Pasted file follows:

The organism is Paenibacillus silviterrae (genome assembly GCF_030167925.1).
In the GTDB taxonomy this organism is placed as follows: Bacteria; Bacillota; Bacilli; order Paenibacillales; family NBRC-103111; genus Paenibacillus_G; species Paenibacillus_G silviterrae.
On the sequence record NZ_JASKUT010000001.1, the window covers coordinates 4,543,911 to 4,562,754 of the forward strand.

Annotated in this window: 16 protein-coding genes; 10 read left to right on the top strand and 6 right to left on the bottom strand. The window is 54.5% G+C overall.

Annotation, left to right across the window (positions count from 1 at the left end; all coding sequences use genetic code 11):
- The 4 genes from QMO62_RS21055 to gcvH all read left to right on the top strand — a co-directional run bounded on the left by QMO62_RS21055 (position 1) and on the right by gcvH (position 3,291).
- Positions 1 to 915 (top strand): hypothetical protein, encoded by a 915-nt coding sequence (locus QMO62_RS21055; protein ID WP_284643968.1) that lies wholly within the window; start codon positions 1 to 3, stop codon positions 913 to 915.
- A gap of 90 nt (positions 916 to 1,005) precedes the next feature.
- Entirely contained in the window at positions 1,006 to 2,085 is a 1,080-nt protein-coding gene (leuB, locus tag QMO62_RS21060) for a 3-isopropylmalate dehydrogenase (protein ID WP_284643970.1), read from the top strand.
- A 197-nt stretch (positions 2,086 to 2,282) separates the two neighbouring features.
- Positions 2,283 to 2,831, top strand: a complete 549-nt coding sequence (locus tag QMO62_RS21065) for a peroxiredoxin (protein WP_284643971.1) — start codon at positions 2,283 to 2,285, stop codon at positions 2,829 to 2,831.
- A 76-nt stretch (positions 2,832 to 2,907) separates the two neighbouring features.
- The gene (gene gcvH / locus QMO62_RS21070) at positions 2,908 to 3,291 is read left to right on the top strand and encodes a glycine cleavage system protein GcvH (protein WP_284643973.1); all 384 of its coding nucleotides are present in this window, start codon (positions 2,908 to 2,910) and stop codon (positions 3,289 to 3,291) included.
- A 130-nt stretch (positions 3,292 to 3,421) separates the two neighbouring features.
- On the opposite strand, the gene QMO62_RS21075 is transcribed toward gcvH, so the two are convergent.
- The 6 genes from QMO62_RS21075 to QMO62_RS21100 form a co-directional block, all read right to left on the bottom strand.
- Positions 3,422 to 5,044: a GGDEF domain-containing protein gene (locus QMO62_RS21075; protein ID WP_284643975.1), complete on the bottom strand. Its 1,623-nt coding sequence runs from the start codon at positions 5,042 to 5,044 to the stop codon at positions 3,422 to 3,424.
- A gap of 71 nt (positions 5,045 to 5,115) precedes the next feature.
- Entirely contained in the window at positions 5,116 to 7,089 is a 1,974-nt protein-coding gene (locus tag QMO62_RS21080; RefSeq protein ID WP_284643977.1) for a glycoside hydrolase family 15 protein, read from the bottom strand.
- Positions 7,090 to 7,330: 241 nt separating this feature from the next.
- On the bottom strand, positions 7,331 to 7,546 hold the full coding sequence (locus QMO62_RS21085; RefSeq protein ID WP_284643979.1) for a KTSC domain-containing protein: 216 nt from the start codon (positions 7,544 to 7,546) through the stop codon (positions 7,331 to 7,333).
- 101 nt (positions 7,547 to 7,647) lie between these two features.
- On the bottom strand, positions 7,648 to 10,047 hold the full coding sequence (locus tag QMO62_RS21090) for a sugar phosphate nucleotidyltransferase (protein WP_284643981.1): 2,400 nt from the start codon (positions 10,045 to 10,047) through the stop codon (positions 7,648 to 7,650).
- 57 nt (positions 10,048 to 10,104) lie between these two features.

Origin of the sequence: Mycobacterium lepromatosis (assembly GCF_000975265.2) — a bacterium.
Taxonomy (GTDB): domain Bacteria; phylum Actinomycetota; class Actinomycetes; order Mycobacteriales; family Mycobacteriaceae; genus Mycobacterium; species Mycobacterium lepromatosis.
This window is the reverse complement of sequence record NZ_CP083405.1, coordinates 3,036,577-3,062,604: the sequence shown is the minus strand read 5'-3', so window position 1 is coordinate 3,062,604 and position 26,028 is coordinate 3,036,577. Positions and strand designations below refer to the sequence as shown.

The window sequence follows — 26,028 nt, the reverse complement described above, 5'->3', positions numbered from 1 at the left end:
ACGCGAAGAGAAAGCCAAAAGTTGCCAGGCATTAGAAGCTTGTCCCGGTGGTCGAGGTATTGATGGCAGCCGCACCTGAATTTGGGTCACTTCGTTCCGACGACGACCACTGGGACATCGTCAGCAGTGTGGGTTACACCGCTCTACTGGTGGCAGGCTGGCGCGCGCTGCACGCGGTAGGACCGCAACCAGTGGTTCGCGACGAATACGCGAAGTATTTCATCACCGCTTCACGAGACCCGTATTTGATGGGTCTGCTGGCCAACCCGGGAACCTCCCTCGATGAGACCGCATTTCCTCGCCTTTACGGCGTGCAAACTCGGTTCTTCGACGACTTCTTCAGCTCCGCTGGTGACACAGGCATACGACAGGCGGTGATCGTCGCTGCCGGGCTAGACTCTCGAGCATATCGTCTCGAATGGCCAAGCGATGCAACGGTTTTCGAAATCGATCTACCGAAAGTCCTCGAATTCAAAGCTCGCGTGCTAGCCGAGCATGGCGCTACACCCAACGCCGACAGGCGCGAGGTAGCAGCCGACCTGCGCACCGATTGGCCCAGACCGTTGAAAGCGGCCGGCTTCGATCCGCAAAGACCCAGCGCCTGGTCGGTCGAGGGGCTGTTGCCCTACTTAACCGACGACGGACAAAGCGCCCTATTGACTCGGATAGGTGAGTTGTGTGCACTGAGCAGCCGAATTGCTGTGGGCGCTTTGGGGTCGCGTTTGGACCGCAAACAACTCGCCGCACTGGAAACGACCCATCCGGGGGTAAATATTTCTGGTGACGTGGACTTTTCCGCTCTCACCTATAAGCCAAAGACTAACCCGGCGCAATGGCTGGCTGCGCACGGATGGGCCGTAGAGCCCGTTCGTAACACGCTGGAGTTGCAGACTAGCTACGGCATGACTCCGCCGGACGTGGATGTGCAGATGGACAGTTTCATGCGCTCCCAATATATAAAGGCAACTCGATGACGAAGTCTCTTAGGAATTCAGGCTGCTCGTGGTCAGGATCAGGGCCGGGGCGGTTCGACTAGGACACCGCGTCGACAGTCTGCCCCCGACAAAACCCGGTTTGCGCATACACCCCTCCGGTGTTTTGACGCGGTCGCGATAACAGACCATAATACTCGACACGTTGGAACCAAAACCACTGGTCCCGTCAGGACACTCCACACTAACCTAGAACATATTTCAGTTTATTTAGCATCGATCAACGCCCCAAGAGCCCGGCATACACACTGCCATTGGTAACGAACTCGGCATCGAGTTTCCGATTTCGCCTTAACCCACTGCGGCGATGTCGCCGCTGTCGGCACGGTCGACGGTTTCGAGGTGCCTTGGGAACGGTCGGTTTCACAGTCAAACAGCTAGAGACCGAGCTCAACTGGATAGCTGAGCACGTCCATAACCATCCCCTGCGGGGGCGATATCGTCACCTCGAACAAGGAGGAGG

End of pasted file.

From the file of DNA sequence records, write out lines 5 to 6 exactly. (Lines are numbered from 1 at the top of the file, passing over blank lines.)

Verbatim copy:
Annotation, left to right across the window (positions count from 1 at the left end; all coding sequences use genetic code 11):
- The 4 genes from QMO62_RS21055 to gcvH all read left to right on the top strand — a co-directional run bounded on the left by QMO62_RS21055 (position 1) and on the right by gcvH (position 3,291).